When Jesus returns to set foot on the Mount of Olives, He will find the physical earth in quite a mess.
During the preceding years the earth received a double asteroid/comet hit accompanied by a disruption in the magnetosphere resulting in solar flares scorching the earth and burning people, as well as a dust/vapor cloud that blocks much of the sunlight, and several very strong earthquakes as well, some in and around Jerusalem, to name the main natural events.
Back to a new normal
Zechariah 14:4 tells us at His return, Jesus will stand on the Mount of Olives on the east of Jerusalem, and it will split half to the north and half to the south, 'with a very great valley in between'.
Zechariah goes on to say in 14:8 at that time a fountain of living (fresh) waters will flow from Jerusalem, with half the water going to the Dead Sea and half to the Mediterranean Sea. An Israeli orthodox Rabbi said the source of the water was from water drained during Noah's flood, and reserved under Israel to be released at the coming of Messiah.
Ezekiel 47 fills in some details about the half of the new river that flows into the Dead Sea, telling us it starts in the temple as a trickle on the east side, and gains volume as it makes its way to the Dead Sea. Of the Dead Sea he tells us the volume of water will be so great that it will be turned into a fresh water lake, with only the marshy areas on the edges left briny. (v8-12) To dilute the saltiness of the lake now, it will mean the Dead Sea will have to become a huge inland sea.
Ezekiel also says it will be filled with fish, and fishermen will cast nets from along its banks, and very many fruit trees will grow along its shores. Amazing!
Zechariah 14: 10 tells us the area around Jerusalem from Geba to Rimmon will be 'turned into a plain', in other words a massive flat area. Various sources put those areas 15-30 miles (24-48km) north to south. Zechariah doesn't say how this vast area will be 'turned into a plan', but you can't move that much earth without it 'quaking' quite a bit. It may be the result of the earthquake that occurs when Jesus sets foot on the Mount of Olives - we aren't told when, just that it will be 'turned into a plain'.
Years ago I asked the Lord for what purpose He was going to do that, and He told me simply: "To be able to handle all the people who will be coming to Jerusalem." I thought how nice and how consistent is He, that when He commands the nations to come to Jerusalem at Tabernacles, He also make a place for them to gather.
There is a lesson there folks - what He commands, He supplies. Otherwise He could be blamed on the day of judgement as being unfair.
Zechariah 14: 17-19 tells us that if a nation won't come up at the Feast of Tabernacles to Jerusalem to worship the King, then 'upon them will be no rain'.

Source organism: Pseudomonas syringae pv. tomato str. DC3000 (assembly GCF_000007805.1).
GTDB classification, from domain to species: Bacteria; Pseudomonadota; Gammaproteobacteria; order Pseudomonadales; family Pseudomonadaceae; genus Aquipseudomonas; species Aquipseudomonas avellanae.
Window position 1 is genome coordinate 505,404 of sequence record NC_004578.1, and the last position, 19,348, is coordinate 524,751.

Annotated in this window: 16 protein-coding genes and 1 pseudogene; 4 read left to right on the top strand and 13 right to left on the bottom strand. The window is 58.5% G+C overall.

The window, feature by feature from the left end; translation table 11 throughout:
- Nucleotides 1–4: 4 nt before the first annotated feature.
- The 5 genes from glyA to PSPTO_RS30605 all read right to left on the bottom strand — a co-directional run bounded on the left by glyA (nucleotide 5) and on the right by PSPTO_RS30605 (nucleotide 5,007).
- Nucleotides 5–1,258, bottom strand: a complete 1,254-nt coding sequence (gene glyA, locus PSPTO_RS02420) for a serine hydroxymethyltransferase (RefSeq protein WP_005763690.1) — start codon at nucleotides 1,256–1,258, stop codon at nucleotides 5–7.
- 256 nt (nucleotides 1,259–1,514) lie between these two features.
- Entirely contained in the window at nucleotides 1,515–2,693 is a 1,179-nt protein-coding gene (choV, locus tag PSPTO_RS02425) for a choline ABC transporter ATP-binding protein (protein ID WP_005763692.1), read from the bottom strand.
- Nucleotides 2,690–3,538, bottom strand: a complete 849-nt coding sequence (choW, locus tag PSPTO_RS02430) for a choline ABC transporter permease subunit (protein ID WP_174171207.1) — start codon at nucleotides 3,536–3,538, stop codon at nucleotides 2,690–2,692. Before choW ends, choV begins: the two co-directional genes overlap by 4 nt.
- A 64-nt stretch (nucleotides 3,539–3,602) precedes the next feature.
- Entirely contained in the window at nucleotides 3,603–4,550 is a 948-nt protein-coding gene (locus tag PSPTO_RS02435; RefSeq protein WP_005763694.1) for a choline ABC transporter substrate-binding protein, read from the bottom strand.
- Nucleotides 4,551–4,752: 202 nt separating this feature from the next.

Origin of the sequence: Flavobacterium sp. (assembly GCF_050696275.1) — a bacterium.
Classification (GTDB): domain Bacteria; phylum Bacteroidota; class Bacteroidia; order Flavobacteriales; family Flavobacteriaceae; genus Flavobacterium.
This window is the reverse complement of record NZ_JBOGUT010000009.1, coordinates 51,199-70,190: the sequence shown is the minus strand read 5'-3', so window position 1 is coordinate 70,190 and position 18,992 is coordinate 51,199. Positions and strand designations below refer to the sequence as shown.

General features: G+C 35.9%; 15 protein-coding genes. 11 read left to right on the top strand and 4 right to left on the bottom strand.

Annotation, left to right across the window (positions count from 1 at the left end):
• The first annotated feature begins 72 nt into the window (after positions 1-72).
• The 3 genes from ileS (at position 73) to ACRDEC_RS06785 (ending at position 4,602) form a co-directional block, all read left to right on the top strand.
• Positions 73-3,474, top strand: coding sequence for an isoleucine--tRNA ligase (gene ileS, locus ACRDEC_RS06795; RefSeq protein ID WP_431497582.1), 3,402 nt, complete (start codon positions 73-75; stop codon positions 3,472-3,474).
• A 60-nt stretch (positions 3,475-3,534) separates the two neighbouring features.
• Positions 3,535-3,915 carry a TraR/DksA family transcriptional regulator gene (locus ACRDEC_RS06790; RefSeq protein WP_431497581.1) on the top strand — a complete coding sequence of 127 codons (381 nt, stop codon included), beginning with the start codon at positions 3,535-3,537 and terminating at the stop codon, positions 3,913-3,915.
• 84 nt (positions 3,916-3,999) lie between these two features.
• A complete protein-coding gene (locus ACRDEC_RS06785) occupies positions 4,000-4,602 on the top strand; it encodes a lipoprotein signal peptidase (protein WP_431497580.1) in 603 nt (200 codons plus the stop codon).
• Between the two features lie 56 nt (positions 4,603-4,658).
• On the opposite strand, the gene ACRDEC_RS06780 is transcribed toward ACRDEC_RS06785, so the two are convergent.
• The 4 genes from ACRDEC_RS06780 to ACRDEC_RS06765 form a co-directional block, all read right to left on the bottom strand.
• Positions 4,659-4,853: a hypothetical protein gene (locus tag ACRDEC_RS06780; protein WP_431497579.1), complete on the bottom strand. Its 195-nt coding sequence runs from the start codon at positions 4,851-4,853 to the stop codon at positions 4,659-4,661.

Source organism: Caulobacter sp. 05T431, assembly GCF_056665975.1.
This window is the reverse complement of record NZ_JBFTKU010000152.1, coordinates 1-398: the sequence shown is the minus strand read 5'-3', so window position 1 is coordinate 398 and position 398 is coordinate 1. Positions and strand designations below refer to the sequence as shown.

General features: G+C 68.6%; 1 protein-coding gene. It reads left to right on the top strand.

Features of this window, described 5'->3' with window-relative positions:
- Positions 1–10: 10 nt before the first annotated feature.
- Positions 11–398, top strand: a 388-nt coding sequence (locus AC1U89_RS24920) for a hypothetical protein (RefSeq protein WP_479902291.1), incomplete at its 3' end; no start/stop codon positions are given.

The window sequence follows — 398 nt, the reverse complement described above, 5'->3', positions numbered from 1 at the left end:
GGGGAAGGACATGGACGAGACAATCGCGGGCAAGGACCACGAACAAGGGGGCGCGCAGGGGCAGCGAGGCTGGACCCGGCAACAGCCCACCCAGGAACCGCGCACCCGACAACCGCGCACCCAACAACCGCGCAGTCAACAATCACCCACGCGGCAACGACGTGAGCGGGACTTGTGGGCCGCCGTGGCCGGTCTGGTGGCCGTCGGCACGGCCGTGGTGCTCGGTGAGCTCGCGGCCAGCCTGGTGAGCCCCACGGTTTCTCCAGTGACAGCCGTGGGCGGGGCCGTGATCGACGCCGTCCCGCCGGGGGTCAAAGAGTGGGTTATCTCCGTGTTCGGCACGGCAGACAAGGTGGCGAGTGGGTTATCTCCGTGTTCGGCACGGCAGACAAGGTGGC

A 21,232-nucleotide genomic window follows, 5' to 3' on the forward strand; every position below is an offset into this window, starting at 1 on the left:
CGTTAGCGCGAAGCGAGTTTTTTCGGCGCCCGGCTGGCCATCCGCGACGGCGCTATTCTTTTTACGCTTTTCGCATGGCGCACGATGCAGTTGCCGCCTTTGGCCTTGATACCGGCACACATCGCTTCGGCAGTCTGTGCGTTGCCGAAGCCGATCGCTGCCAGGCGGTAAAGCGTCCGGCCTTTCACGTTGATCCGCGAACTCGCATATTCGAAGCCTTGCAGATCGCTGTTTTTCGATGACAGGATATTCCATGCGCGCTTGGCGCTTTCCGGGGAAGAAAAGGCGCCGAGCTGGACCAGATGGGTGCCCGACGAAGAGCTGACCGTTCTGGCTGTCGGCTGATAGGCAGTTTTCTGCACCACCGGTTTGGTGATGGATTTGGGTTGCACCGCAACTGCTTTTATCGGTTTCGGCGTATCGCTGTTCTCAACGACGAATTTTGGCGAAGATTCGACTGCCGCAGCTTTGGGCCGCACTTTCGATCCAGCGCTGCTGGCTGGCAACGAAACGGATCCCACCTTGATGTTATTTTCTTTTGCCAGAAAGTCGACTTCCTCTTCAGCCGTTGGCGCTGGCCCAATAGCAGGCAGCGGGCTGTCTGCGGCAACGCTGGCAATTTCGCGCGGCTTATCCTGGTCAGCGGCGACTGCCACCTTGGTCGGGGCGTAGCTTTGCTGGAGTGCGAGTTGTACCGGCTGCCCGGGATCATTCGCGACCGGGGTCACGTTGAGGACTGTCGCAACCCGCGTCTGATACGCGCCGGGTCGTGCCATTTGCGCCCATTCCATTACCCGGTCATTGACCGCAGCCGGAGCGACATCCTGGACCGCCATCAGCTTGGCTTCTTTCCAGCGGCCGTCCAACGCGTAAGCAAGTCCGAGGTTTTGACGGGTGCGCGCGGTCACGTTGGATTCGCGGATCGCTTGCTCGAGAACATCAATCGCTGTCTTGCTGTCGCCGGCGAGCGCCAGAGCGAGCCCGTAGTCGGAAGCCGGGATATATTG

This reveals Jesus will command the weather when needed, leading us to conclude that with the exception of those who are disobedient, there will be no drought, no storms that wipe out crops, no killer frost just when the fruit trees are budding. The weather patterns released from their curse, will cooperate with the King, world-wide.
We are in training
Paul addressed the situation of 2 men in the church in Corinth suing one another, in I Corinthians 6: 1-7. Remember this was a home based church, for we are told in Acts 18:7 they started in the home of Titius Justus (Gaius), a Roman who lived next door to the synagogue. That means these men were sitting across from each other when they gathered as the church.
Paul tells them it is a shame that they who will administrate the world in the millennium, they who would administrate the angels, cannot settle the issue between themselves without going to a secular court. His point is that because they will be ruling over the earth with the Lord in the future, they are worthy now to settle the issues between them. He told the church to find others who were not party to the lawsuit, even the 'least esteemed', and let them decide the matter.
He said they can certainly therefore judge the 'smallest matters' in v2, like what is going on between them. The Greek word 'smallest' is 'mikros', where we get 'micro'. So Paul considered whatever their situation to be, tiny, compared to what they will be doing in the millennium. Basically he told them to grow up, start setting issues now as their lives were preparation for future judgments they would be making.
What if all Christians realized the trials and tribulations of this life are a sort of training for the millennial age? What if all Christians realized by making either wise or unwise choices now, they were being observed in consideration of their role in a future administration of the King over the whole earth?
I'm not advocating a works-based salvation trying to show the Big Boss how good you are. Rather, living our Christian lives with the realization there is more to this life than just this life. That we are accountable to our Maker. That our lives now in this life, matter for something bigger than just what seems to be our puny existence on the planet. That we apply ourselves to truly become more Christ-like each and every day.
Not for reward or position in the kingdom to come, imitating the mother of James and John who sought positions of authority for her sons in the age to come, but just going about our lives knowing we will give account, knowing that even small decisions now do matter, and that our individual value to the Lord is high enough He gave His life for us, then was resurrected so He could watch over and direct our lives personally. That is amazing grace and something to consider.
New subject next week, until then, blessings,
www.cwowi.org and email me at firstname.lastname@example.org